Oz 2

I woke in the night feeling rather cold. On investigation (in the dark) I discovered the window wide open. Jamie had washed his underwear before retiring and decided they would dry better with the window open. I shut it and went back to bed, sleeping soundly until 5am when both our body clocks woke us up. I managed to get back to sleep and the next thing I heard was the wake-up call at 7.30am.
We had coffee for our breakfast (it wasn’t in our hotel package) and then went for a walk into Paddington. The buildings were sooooo Australian, many had tin roofs and fronted by large eucalyptus trees. We passed the Army Garrison and then discovered the Sydney Cricket ground, very impressive and home to the Sydney Roosters. Returning to the hotel we checked out and set off to Museum train station. As we were buying our tickets into the city my mobile rang, but I missed the call and the number wouldn’t accept incoming calls. We guessed it was news about the missing luggage.

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The train journey to ‘Mascot’ and the short walk to the Camper Van Hire Company was  soon accomplished. It was a lovely sunny day and promised great things. As I filled in the paperwork Jamie rang the Lost Luggage number at the airport and found out that his hold-all had flown in at 7am that morning, but advised against going to the airport, but to wait until we were contacted again. After completing the paperwork and van inspection we left it parked at the Hire Company with our belongings inside and then caught a train back to the International Airport Terminal. No sooner had we located the lost luggage counter when we were back on the return train to ‘Macot’ with Jamie clutching his belongings. It truly has the makings of a great day.

On return we used the company’s computer to log on to the Australian Road Toll System and set up an account for them to bill us, then we mounted our vehicle and set off on our adventure. Cheered by his reunion, while I was setting up my phone to act as a SatNav for the journey, Jamie had volunteered to drive, with some trepidation I let him.

His experience of driving the vans at work proved good experience as he had little trouble in negotiating the rather complicated route through the streets of Sydney to get onto the M4, which would after nearly a couple of hours would take us to our destination. When the city began to recede behind us, as we hadn’t had breakfast, we stopped at a MacDonalds for an Aberdeen Angus Big Mac (yeah, I bet it was), fries and Fanta. Satiated, we setting off again.  Soon we started to come across little settlements that, as before, looked soooo Australian. The countryside began to rise and before long we could see the Blue Mountains in the distance. Our ears began to pop, indicating the height that we had reached. The views were fabulous, I could see why my friends who had been here before said that we would enjoy the spectacular scenery. You could picture the dinosaurs roaming through the landscape.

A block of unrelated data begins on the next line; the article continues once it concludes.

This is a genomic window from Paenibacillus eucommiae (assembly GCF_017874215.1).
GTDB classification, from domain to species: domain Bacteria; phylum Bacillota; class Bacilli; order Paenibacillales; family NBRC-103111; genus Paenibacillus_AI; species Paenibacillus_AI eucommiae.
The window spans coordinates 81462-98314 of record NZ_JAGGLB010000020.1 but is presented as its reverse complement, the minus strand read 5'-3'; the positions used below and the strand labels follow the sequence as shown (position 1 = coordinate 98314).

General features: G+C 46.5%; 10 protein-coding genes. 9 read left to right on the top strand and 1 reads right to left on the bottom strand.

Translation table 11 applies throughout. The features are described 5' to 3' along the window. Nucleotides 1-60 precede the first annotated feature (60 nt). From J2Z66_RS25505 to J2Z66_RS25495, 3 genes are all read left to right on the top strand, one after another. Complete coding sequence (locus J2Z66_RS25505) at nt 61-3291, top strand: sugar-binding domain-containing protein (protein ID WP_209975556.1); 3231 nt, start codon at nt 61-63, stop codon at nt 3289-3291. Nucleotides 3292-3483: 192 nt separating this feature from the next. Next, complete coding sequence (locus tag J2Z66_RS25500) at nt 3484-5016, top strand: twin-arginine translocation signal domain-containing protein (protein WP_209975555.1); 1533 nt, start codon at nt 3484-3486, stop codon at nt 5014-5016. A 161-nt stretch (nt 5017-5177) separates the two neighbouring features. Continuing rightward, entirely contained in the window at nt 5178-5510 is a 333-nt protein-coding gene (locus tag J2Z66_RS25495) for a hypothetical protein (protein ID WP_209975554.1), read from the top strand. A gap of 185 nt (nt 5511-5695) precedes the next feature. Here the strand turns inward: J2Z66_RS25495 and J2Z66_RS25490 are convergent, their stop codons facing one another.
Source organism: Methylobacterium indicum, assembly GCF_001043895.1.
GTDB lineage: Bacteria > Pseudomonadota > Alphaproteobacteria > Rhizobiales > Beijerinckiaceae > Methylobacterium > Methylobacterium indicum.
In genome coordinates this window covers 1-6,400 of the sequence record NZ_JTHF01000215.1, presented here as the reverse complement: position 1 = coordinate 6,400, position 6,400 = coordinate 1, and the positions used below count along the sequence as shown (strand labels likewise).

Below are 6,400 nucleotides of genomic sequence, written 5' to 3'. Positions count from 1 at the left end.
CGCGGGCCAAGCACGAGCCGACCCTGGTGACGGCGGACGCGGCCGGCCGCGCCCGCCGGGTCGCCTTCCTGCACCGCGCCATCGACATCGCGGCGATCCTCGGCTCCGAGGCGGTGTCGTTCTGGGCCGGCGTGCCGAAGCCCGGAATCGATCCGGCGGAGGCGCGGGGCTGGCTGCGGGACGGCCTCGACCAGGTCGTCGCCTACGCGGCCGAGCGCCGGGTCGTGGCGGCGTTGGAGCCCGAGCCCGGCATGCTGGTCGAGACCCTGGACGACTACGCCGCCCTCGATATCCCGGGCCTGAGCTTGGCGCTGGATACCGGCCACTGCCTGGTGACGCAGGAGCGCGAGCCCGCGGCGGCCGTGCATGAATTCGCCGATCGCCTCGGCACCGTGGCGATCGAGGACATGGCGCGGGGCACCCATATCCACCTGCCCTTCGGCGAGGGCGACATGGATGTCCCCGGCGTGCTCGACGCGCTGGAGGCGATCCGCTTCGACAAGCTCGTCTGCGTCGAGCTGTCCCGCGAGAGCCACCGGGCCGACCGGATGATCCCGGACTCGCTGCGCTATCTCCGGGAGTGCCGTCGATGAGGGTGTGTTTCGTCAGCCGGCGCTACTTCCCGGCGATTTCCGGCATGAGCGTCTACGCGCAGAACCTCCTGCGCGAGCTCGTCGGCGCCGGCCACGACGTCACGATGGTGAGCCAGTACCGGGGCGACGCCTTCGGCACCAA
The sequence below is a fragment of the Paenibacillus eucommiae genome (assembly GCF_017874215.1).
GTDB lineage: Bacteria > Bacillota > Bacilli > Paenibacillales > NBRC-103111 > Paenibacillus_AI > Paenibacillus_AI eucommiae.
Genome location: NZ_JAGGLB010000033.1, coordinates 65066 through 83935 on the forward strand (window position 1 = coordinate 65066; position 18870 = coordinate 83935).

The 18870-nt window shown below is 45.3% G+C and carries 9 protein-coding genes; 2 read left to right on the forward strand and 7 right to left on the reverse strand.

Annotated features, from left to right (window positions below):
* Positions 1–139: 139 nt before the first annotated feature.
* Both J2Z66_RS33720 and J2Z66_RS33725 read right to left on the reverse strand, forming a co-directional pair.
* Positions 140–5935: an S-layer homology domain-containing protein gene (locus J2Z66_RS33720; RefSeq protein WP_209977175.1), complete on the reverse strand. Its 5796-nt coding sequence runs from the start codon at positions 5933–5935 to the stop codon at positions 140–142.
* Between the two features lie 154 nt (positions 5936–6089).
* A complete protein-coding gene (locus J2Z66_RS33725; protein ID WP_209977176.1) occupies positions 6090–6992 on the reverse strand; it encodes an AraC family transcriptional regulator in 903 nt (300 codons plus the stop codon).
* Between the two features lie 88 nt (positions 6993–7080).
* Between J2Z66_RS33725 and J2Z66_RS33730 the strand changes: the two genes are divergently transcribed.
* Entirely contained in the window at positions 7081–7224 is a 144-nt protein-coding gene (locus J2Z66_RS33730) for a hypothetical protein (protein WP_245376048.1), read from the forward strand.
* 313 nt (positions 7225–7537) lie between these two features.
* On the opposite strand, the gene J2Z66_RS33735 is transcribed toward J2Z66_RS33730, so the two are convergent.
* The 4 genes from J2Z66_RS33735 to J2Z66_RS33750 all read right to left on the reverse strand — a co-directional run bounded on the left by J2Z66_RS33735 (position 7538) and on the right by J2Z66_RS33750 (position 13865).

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Finding the Camp Site with no problem we checked in, found our pitch and soon had the van hooked up to the electricity and water. As the Katoombah Falls were just 5 minutes away across the road, we set off to have a look. Wow, I didn’t expect that. It was the set of ‘Jurassic Park’, or could have been. There were many little, well maintained trails that you could follow that clung to the edge of the precipice. The Aussies had fully utilised the potential of the panorama, they had built a railway, skyway, cableway and walkway across and around the canyon that allowed you to view the scenery from every possible aspect. There were few using the walkways with us as the day was running out but the more comfortable overhead routes were still full to capacity. When our meandering through the prehistoric set-piece brought us to one of the Skyway terminals they were starting close down. We set off back to our little van.

Unhooking ‘Shiela’ (we christened her) from the utilities we drove into Katoombah, parked int the Lidl car-park and shopped. Jamie was going to make bolognese tonight, so we purchased the necessary ingredients with a few other items. I should note that I have spoken to 6 Australians so far and none have been authentic. One French, two Germans, Polish, Italian and Estonian. Back at the site Jamie set about making the evening meal and I wrote a bit of this blog. I must confess the bolgnese was rather tasty, I washed up afterwards while Jamie sat at the back of the van listening to the radio and trying to see his breath in the now rather chill air. Well it is winter down here, though encouragingly the radio weatherman is predicting the temperature to steadily rise to twenty degrees over the next few days.
Jamie has bagged the bed made from the seats in the van, I have been relegated to the roof, the reason being that he will be getting up at least twice in the night to visit the loo (luckily we are next to that block). Having slept in the same close proximity with him for the last three days I know that to be true, so he gets the bed by the door and I climb the stairway to heaven. We just have to work out how we put the beds together.

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